Most knitters will get gauge with US 5, 6, or 7 (3.75mm, 4mm, or 4.5mm) knitting needles. You will need DPNs for the top of the hat, unless you prefer to use the 2 circ. technique or magic loop. You can use 16" (or larger, depending on hat size) circulars for the majority of the hat. You will also need a darning needle for weaving in ends.

This pattern costs $5.50. It is in PDF format, and requires Adobe reader to view. (The latest version of which can be downloaded here.) After you purchase the pattern you should receive an email with a download link within a matter of minutes:

If you prefer, you could buy it directly from its Ravelry page.

Thursday, April 05, 2007


Autumn Color Cardigan - April 5, 2007

I don't have much to say today. I've been knitting. The sweater is slowly growing. All is well. The rooster flies at midnight.

There is an error in chart B, which is the chart I'm knitting now. It's a fairly obviously error if you compare the charts (charts B and D are the same, except with colors value reversed and stitches offset), or if you compare chart B to the photo. Of course, I needed Jessica to confirm that I wasn't just hallucinating. If you're knitting the sweater, let me know if you don't find the error, and I'll email you a scan of my corrected chart. I'm also going to let the folks at Schoolhouse Press know, so perhaps they can correct the chart in future printings or adjust the errata sheet for books that are already printed.

The hat pattern is coming soon. In fact, I hope that it will come tomorrow. I'll be selling it for a small fee, and am trying to figure out payloadz right now. The basic pattern is for a 16" hat, with tips for altering the pattern for up to a 22.5" circumference. But more on that when the prep work is all done.


Monday, April 02, 2007

Symphonic Knitting

I know it's a cliche to say that something is a "symphony of colors," and even though I want to say that, I don't mean it in that cliched way.

Let's talk Beethoven. He wrote beautiful and interesting music, and he liked to play head games with people. Not only is there a great deal of humor in his music, but there's the occasional whiplash moment, as well as at least one instance of brilliant teasing. (I'm sure there are more, but I am alas not a Beethoven scholar.) I can imagine him snickering to himself as he composed, imagining how audiences would react, and in some cases squirm uncomfortably in their seats. You know that college admissions essay topic, about having lunch with a famous person from history? Sneaky, wry old Beethoven would be near the top of my list. I'd love to pick his brain a bit.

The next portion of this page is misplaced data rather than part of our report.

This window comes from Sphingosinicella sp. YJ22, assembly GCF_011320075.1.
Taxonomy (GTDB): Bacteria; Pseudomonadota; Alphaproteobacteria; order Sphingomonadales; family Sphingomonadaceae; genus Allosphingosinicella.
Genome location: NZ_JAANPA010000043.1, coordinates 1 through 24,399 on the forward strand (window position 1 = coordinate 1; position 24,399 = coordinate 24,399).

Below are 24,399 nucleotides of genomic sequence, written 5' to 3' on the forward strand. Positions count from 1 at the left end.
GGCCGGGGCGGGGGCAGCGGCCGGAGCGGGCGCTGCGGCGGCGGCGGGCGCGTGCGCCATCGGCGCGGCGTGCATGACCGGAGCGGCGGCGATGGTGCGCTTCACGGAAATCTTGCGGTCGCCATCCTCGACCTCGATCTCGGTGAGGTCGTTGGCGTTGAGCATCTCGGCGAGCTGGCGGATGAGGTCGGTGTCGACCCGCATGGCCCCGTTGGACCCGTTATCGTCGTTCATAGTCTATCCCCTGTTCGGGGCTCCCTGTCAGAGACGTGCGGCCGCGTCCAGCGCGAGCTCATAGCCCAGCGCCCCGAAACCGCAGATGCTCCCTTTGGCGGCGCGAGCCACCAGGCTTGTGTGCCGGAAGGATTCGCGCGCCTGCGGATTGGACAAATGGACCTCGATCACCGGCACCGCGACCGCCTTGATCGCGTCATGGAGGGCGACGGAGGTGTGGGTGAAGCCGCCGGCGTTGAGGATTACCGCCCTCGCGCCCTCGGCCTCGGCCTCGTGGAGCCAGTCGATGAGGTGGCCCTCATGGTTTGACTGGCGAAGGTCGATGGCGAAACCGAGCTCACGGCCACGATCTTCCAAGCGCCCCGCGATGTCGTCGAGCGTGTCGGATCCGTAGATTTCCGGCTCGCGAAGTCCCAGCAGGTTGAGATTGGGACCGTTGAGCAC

I bring this up because I thought of him while knitting my Autumn Color Cardigan hem. In particular, I thought of the beginning of the last movement of his first symphony. It teases you with a scale that builds... and builds... and builds... but just takes way too long to complete itself. If you're paying attention, it feels like an itch you can't scratch, or like when someone says the first half of a favorite quote, and then leaves off the rest. You just want him to get to the point, already, and finish the damn scale. It's beautifully torturesome -- a drawn out diatonic agony, forcing you to hold your breath until it reaches its climax, and the movement gets moving.

This is exactly what knitting this hem felt like. I loved it, but it was also somewhat torturesome. Similar to the irritation of hearing just a few notes of a musical scale, at first I was only seeing a few colors of the spectrum. I knew that something approximating a rainbow was going to result, but as each row took about as long to knit as the entirety of Beethoven's first symphony takes to play, this rainbow was slow in coming. With each color change, I anticipated the next one, to draw me closer to the chromatic conclusion. And it felt so good when I finally got there:

Autumn Color Cardigan hem

(In other words, pumpkin yellow and forest green look like arse together. But you just know that when the rest of the colors come into play, there will be metaphorical harmony. And it will be good.)

Wondering what that section of Beethoven's first symphony sounds like? I'm sure you are just on the edge of your seat. Thanks to the wonders of YouTube, I can deliver. Click here for a video of that movement. Yes, do it. NOW. I command you. You only have to listen to about 42 seconds to hear the entirety of what I was describing above. (Or, if you can get your hands on a recording, listen to that. The sound quality in the video isn't spectacular.)

Now I want to design garments based on composers. Or famous works. Or sections of famous works. That could be a fun concept for a book, and might only take me 2 or 3 decades to complete...

For those of you wondering, yes, I am using the same colors of yarn as in the book. There is no way that I'm prepared to re-design a colorway this complicated on my own. I consider this project a learning experience in many ways, and one of those ways is a lesson in color theory. I already know that I'm going to learn a lot.